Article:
As reported by the BBC, an annual study by charity Ditch the Label has found that a fifth of young people have been bullied in the past 12 months
Three-quarters of people who were bullied said that it impacted their mental health and half said they nearly became depressed as a result of the bullying.
Over 2,000 people aged 12 to 20 responded to the survey which asked about their experiences of bullying and the resulting impact it has had on their lives. The study produced almost identical figures to the previous year’s study.
The seventh annual survey found:
- The most common type of bullying was verbal, with cyberbullying the least common
- Of those bullied, 33% said that they had suicidal thoughts, while 41% were left feeling anxious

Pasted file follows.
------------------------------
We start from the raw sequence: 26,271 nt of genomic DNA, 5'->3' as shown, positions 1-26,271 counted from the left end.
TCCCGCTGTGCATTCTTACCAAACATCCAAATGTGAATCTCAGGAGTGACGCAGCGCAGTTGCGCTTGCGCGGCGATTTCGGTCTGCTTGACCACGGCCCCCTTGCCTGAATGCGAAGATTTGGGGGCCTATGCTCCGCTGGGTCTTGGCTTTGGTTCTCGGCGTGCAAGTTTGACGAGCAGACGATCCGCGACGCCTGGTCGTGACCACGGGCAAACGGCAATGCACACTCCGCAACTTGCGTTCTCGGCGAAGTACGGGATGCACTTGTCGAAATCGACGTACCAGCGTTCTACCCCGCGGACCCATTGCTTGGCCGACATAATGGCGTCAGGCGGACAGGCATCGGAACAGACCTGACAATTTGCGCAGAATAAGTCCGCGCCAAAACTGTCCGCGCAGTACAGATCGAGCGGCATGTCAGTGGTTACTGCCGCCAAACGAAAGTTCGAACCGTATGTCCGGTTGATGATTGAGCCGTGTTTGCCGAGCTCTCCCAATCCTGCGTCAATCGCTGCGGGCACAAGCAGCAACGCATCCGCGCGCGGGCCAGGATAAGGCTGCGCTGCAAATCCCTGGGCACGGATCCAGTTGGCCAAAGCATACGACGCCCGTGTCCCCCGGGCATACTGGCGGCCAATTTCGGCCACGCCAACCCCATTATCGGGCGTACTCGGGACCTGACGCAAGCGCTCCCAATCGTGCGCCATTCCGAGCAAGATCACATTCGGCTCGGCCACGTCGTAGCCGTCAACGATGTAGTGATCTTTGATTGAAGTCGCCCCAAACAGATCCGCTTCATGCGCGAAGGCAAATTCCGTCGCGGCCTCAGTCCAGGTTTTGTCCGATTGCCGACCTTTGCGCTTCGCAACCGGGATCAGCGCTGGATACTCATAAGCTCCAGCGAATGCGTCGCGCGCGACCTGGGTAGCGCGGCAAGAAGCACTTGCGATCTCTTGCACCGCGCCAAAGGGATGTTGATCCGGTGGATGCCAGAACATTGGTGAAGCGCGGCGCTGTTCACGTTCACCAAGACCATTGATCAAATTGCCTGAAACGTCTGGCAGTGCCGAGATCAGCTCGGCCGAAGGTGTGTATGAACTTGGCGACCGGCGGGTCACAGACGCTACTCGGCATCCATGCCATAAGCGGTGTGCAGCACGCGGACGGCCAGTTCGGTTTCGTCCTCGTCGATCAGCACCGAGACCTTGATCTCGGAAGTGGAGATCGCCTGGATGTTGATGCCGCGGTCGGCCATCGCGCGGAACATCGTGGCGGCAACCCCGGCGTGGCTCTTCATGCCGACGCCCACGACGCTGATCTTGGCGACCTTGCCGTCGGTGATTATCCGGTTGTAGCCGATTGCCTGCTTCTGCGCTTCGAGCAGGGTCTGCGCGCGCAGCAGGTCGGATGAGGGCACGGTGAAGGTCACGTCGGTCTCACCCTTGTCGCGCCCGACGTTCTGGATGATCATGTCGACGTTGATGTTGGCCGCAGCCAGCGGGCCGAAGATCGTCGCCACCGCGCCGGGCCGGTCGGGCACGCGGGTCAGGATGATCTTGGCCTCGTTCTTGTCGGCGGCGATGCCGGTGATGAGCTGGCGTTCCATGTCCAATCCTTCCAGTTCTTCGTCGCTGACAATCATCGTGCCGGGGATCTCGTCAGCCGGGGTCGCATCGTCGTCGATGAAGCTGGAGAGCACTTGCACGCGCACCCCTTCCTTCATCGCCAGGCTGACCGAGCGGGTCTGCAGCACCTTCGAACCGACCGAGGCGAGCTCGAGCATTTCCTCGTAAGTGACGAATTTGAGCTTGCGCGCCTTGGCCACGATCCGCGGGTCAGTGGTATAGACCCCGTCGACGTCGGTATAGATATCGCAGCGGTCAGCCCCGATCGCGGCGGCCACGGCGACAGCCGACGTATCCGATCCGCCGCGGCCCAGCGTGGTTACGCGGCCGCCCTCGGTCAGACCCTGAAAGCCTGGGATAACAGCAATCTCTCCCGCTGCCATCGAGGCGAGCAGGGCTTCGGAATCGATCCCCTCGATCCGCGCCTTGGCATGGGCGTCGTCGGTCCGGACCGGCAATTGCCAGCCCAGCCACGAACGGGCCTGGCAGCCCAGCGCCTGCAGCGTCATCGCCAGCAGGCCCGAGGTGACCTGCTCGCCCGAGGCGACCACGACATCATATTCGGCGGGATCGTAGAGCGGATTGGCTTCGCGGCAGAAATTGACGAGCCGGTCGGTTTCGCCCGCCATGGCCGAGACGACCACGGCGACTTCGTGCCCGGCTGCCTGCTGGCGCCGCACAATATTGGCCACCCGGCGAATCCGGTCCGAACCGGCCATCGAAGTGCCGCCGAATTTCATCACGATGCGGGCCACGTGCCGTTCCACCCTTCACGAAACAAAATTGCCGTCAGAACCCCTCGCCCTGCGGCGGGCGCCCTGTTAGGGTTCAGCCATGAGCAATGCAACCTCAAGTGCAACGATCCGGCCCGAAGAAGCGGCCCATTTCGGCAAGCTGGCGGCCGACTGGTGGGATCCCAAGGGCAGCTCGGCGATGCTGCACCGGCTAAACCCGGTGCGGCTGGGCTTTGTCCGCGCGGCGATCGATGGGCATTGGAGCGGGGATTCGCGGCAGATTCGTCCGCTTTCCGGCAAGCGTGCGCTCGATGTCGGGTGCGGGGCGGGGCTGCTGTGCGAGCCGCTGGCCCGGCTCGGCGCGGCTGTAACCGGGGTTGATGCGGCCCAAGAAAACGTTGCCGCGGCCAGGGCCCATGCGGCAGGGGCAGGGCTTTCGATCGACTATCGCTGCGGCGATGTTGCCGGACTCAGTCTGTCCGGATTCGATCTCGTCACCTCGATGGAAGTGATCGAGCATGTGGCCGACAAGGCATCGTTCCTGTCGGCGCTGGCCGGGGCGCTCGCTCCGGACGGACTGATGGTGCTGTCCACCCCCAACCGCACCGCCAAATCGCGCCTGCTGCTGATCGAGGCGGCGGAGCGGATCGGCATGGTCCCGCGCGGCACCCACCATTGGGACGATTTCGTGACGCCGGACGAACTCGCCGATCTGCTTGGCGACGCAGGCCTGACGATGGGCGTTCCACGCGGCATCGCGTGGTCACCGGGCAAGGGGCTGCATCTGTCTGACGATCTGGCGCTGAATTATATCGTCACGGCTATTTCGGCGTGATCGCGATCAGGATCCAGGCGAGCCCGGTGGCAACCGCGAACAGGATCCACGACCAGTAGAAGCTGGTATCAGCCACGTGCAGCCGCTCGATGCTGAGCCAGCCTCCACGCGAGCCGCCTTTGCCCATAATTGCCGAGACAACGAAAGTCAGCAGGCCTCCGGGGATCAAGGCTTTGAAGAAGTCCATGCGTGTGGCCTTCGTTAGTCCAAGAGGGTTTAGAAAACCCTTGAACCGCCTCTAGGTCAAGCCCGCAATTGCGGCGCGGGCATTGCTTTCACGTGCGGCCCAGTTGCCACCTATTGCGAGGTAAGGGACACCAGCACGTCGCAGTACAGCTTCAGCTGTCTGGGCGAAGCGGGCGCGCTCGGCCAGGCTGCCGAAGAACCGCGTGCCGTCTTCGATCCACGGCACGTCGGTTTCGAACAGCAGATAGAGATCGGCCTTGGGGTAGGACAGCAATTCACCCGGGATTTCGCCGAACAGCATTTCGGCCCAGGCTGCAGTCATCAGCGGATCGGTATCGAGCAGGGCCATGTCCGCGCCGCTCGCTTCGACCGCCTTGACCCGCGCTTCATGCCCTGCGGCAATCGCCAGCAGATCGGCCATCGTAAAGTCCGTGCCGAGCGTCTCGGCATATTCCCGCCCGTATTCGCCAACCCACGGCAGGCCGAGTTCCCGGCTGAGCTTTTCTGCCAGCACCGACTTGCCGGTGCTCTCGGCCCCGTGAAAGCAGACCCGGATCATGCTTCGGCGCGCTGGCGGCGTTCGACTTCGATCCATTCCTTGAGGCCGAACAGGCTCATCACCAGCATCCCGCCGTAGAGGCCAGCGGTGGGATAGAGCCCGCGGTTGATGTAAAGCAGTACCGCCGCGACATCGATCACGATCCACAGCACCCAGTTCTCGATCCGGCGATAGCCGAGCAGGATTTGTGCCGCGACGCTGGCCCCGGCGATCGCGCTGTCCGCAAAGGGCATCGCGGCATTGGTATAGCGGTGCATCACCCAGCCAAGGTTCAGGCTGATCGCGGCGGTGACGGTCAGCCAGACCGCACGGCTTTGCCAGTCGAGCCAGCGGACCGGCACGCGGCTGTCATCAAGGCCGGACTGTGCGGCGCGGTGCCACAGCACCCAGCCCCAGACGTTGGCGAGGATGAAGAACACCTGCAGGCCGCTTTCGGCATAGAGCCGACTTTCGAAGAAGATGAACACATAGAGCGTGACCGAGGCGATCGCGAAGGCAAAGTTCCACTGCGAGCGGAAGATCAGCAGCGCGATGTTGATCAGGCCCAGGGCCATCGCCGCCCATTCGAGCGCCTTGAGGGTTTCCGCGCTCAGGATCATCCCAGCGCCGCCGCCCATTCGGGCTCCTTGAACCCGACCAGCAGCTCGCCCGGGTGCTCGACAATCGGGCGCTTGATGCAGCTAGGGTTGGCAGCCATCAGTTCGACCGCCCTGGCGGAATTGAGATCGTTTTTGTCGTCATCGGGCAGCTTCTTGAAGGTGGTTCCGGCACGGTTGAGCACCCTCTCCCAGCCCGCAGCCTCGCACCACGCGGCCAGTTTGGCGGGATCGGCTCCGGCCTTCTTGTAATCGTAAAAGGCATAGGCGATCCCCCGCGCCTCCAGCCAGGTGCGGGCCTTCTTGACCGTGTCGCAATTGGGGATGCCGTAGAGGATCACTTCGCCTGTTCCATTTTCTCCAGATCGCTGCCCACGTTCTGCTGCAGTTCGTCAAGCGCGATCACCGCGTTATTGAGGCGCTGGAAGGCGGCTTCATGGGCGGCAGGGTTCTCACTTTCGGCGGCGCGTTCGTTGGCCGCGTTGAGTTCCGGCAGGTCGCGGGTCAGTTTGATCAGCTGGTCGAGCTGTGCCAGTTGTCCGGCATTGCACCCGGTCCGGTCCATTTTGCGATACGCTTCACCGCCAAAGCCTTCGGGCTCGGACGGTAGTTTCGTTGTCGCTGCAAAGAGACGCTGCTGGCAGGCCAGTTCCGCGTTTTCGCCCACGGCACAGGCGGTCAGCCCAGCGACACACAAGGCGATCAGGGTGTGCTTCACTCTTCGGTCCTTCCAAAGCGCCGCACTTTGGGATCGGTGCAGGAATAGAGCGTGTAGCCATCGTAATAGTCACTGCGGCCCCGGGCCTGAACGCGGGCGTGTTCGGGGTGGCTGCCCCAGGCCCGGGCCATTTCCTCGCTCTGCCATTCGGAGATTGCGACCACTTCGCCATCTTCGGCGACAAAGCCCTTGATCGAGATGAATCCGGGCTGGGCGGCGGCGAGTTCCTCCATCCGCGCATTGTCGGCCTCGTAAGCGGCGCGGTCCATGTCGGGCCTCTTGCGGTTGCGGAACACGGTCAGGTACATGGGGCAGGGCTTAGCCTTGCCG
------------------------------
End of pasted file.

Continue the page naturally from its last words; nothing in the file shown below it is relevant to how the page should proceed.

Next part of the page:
- Some 62% were bullied by a classmate and 37% by someone at school they did not know
- Nearly two-thirds (59%) believed attitudes towards their appearance were the likely cause of bullying
- In the majority of cases, male respondents were more likely to exhibit negative attitudes than females
Children’s commissioner for England, Anne Longfield, said “more needs to be done” in light of the “worrying” data. She said the impact bullying has on children can be “enormous”, affecting their confidence, self-esteem and mental health.
“More needs to be done at home and in schools to help those who are the victims of bullying and also, crucially, to prevent children from bullying in the first place,” she added.